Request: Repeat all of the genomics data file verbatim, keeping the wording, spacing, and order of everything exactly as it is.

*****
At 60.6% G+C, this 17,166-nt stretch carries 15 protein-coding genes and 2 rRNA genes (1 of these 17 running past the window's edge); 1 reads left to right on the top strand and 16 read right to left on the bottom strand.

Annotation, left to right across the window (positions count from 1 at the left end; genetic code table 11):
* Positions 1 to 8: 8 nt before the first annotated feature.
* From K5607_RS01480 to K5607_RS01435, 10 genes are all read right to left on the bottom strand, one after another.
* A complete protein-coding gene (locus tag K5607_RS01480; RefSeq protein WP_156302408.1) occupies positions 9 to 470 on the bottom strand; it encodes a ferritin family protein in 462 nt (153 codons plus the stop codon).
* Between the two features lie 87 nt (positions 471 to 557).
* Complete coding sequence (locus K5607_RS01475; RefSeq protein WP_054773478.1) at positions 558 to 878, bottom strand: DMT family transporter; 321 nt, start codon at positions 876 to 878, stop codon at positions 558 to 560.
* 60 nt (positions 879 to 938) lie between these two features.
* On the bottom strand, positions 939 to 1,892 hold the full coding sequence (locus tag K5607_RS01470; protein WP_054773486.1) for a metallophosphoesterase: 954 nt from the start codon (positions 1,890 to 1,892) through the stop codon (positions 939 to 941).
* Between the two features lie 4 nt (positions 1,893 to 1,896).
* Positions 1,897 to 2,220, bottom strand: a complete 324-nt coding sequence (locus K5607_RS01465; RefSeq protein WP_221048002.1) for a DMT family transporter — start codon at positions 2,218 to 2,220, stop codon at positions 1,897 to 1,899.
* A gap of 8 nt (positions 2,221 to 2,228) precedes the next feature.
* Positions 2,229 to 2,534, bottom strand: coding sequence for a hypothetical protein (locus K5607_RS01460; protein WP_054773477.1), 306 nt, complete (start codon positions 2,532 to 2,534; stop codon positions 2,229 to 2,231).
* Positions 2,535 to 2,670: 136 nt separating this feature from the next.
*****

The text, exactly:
At 60.6% G+C, this 17,166-nt stretch carries 15 protein-coding genes and 2 rRNA genes (1 of these 17 running past the window's edge); 1 reads left to right on the top strand and 16 read right to left on the bottom strand.

Annotation, left to right across the window (positions count from 1 at the left end; genetic code table 11):
* Positions 1 to 8: 8 nt before the first annotated feature.
* From K5607_RS01480 to K5607_RS01435, 10 genes are all read right to left on the bottom strand, one after another.
* A complete protein-coding gene (locus tag K5607_RS01480; RefSeq protein WP_156302408.1) occupies positions 9 to 470 on the bottom strand; it encodes a ferritin family protein in 462 nt (153 codons plus the stop codon).
* Between the two features lie 87 nt (positions 471 to 557).
* Complete coding sequence (locus K5607_RS01475; RefSeq protein WP_054773478.1) at positions 558 to 878, bottom strand: DMT family transporter; 321 nt, start codon at positions 876 to 878, stop codon at positions 558 to 560.
* 60 nt (positions 879 to 938) lie between these two features.
* On the bottom strand, positions 939 to 1,892 hold the full coding sequence (locus tag K5607_RS01470; protein WP_054773486.1) for a metallophosphoesterase: 954 nt from the start codon (positions 1,890 to 1,892) through the stop codon (positions 939 to 941).
* Between the two features lie 4 nt (positions 1,893 to 1,896).
* Positions 1,897 to 2,220, bottom strand: a complete 324-nt coding sequence (locus K5607_RS01465; RefSeq protein WP_221048002.1) for a DMT family transporter — start codon at positions 2,218 to 2,220, stop codon at positions 1,897 to 1,899.
* A gap of 8 nt (positions 2,221 to 2,228) precedes the next feature.
* Positions 2,229 to 2,534, bottom strand: coding sequence for a hypothetical protein (locus K5607_RS01460; protein WP_054773477.1), 306 nt, complete (start codon positions 2,532 to 2,534; stop codon positions 2,229 to 2,231).
* Positions 2,535 to 2,670: 136 nt separating this feature from the next.